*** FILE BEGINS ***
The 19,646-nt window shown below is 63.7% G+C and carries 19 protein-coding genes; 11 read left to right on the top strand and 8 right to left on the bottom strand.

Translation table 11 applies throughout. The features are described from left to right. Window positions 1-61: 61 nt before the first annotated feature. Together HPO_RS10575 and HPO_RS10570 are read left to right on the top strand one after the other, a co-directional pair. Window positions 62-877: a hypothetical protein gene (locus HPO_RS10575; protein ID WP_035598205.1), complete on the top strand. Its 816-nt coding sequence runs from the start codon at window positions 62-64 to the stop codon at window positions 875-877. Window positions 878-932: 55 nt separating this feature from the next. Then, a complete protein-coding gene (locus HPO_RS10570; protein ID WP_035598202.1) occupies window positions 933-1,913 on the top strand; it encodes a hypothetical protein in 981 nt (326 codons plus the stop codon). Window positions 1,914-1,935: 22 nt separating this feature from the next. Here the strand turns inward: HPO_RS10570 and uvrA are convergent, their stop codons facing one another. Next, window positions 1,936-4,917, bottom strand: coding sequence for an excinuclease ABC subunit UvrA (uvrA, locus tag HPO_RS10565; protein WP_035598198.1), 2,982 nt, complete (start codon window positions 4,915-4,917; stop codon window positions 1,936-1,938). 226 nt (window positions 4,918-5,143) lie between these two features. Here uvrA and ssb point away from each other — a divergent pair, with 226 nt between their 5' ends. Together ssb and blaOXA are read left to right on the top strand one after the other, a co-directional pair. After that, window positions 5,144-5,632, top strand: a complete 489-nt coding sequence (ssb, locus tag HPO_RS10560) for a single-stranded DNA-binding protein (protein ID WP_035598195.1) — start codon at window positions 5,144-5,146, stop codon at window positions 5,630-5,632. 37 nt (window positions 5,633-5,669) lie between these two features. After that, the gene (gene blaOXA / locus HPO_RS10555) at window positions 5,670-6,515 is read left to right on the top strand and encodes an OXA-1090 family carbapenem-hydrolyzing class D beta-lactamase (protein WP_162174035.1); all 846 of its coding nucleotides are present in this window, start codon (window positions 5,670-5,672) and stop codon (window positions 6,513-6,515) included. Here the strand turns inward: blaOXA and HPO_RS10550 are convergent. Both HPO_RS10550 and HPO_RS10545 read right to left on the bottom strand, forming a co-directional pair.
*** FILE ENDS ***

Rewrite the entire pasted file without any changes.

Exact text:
The 19,646-nt window shown below is 63.7% G+C and carries 19 protein-coding genes; 11 read left to right on the top strand and 8 right to left on the bottom strand.

Translation table 11 applies throughout. The features are described from left to right. Window positions 1-61: 61 nt before the first annotated feature. Together HPO_RS10575 and HPO_RS10570 are read left to right on the top strand one after the other, a co-directional pair. Window positions 62-877: a hypothetical protein gene (locus HPO_RS10575; protein ID WP_035598205.1), complete on the top strand. Its 816-nt coding sequence runs from the start codon at window positions 62-64 to the stop codon at window positions 875-877. Window positions 878-932: 55 nt separating this feature from the next. Then, a complete protein-coding gene (locus HPO_RS10570; protein ID WP_035598202.1) occupies window positions 933-1,913 on the top strand; it encodes a hypothetical protein in 981 nt (326 codons plus the stop codon). Window positions 1,914-1,935: 22 nt separating this feature from the next. Here the strand turns inward: HPO_RS10570 and uvrA are convergent, their stop codons facing one another. Next, window positions 1,936-4,917, bottom strand: coding sequence for an excinuclease ABC subunit UvrA (uvrA, locus tag HPO_RS10565; protein WP_035598198.1), 2,982 nt, complete (start codon window positions 4,915-4,917; stop codon window positions 1,936-1,938). 226 nt (window positions 4,918-5,143) lie between these two features. Here uvrA and ssb point away from each other — a divergent pair, with 226 nt between their 5' ends. Together ssb and blaOXA are read left to right on the top strand one after the other, a co-directional pair. After that, window positions 5,144-5,632, top strand: a complete 489-nt coding sequence (ssb, locus tag HPO_RS10560) for a single-stranded DNA-binding protein (protein ID WP_035598195.1) — start codon at window positions 5,144-5,146, stop codon at window positions 5,630-5,632. 37 nt (window positions 5,633-5,669) lie between these two features. After that, the gene (gene blaOXA / locus HPO_RS10555) at window positions 5,670-6,515 is read left to right on the top strand and encodes an OXA-1090 family carbapenem-hydrolyzing class D beta-lactamase (protein WP_162174035.1); all 846 of its coding nucleotides are present in this window, start codon (window positions 5,670-5,672) and stop codon (window positions 6,513-6,515) included. Here the strand turns inward: blaOXA and HPO_RS10550 are convergent. Both HPO_RS10550 and HPO_RS10545 read right to left on the bottom strand, forming a co-directional pair.